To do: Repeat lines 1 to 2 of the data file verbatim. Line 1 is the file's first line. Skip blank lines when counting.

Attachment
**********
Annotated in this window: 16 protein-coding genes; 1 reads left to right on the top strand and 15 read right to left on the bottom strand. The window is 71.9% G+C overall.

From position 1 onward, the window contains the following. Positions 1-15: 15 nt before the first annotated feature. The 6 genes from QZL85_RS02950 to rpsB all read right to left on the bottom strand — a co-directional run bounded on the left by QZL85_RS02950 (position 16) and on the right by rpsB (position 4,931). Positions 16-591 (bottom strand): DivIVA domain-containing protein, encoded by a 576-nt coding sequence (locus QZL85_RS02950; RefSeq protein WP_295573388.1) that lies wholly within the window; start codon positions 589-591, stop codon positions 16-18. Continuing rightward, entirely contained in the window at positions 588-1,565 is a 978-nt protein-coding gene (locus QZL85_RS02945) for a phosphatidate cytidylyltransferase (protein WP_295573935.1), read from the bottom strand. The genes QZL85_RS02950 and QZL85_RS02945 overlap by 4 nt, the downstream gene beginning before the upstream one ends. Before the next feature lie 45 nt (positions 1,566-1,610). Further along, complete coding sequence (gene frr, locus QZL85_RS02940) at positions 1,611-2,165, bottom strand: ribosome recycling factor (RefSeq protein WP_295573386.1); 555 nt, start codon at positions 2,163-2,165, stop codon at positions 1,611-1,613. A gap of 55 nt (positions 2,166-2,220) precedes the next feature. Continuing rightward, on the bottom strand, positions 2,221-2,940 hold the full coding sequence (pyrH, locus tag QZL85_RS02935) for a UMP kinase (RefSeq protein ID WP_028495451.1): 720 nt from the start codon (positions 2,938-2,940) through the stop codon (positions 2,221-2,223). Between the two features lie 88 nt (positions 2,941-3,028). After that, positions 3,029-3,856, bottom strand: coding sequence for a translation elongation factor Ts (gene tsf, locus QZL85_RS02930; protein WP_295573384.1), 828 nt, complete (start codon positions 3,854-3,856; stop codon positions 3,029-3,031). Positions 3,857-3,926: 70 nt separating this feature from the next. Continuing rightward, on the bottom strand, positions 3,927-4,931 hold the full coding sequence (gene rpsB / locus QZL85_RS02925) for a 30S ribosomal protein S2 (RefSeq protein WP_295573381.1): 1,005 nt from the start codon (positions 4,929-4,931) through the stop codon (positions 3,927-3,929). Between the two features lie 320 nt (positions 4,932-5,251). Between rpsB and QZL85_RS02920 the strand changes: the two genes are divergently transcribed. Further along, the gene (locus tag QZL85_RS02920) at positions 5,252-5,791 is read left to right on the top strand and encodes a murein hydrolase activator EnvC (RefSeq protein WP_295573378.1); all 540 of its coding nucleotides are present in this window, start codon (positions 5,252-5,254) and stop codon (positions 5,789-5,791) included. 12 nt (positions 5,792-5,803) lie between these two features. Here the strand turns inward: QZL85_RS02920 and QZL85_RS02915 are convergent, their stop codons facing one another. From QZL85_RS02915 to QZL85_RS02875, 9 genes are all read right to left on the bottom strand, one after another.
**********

Annotated in this window: 16 protein-coding genes; 1 reads left to right on the top strand and 15 read right to left on the bottom strand. The window is 71.9% G+C overall.

From position 1 onward, the window contains the following. Positions 1-15: 15 nt before the first annotated feature. The 6 genes from QZL85_RS02950 to rpsB all read right to left on the bottom strand — a co-directional run bounded on the left by QZL85_RS02950 (position 16) and on the right by rpsB (position 4,931). Positions 16-591 (bottom strand): DivIVA domain-containing protein, encoded by a 576-nt coding sequence (locus QZL85_RS02950; RefSeq protein WP_295573388.1) that lies wholly within the window; start codon positions 589-591, stop codon positions 16-18. Continuing rightward, entirely contained in the window at positions 588-1,565 is a 978-nt protein-coding gene (locus QZL85_RS02945) for a phosphatidate cytidylyltransferase (protein WP_295573935.1), read from the bottom strand. The genes QZL85_RS02950 and QZL85_RS02945 overlap by 4 nt, the downstream gene beginning before the upstream one ends. Before the next feature lie 45 nt (positions 1,566-1,610). Further along, complete coding sequence (gene frr, locus QZL85_RS02940) at positions 1,611-2,165, bottom strand: ribosome recycling factor (RefSeq protein WP_295573386.1); 555 nt, start codon at positions 2,163-2,165, stop codon at positions 1,611-1,613. A gap of 55 nt (positions 2,166-2,220) precedes the next feature. Continuing rightward, on the bottom strand, positions 2,221-2,940 hold the full coding sequence (pyrH, locus tag QZL85_RS02935) for a UMP kinase (RefSeq protein ID WP_028495451.1): 720 nt from the start codon (positions 2,938-2,940) through the stop codon (positions 2,221-2,223). Between the two features lie 88 nt (positions 2,941-3,028). After that, positions 3,029-3,856, bottom strand: coding sequence for a translation elongation factor Ts (gene tsf, locus QZL85_RS02930; protein WP_295573384.1), 828 nt, complete (start codon positions 3,854-3,856; stop codon positions 3,029-3,031). Positions 3,857-3,926: 70 nt separating this feature from the next. Continuing rightward, on the bottom strand, positions 3,927-4,931 hold the full coding sequence (gene rpsB / locus QZL85_RS02925) for a 30S ribosomal protein S2 (RefSeq protein WP_295573381.1): 1,005 nt from the start codon (positions 4,929-4,931) through the stop codon (positions 3,927-3,929). Between the two features lie 320 nt (positions 4,932-5,251). Between rpsB and QZL85_RS02920 the strand changes: the two genes are divergently transcribed. Further along, the gene (locus tag QZL85_RS02920) at positions 5,252-5,791 is read left to right on the top strand and encodes a murein hydrolase activator EnvC (RefSeq protein WP_295573378.1); all 540 of its coding nucleotides are present in this window, start codon (positions 5,252-5,254) and stop codon (positions 5,789-5,791) included. 12 nt (positions 5,792-5,803) lie between these two features. Here the strand turns inward: QZL85_RS02920 and QZL85_RS02915 are convergent, their stop codons facing one another. From QZL85_RS02915 to QZL85_RS02875, 9 genes are all read right to left on the bottom strand, one after another.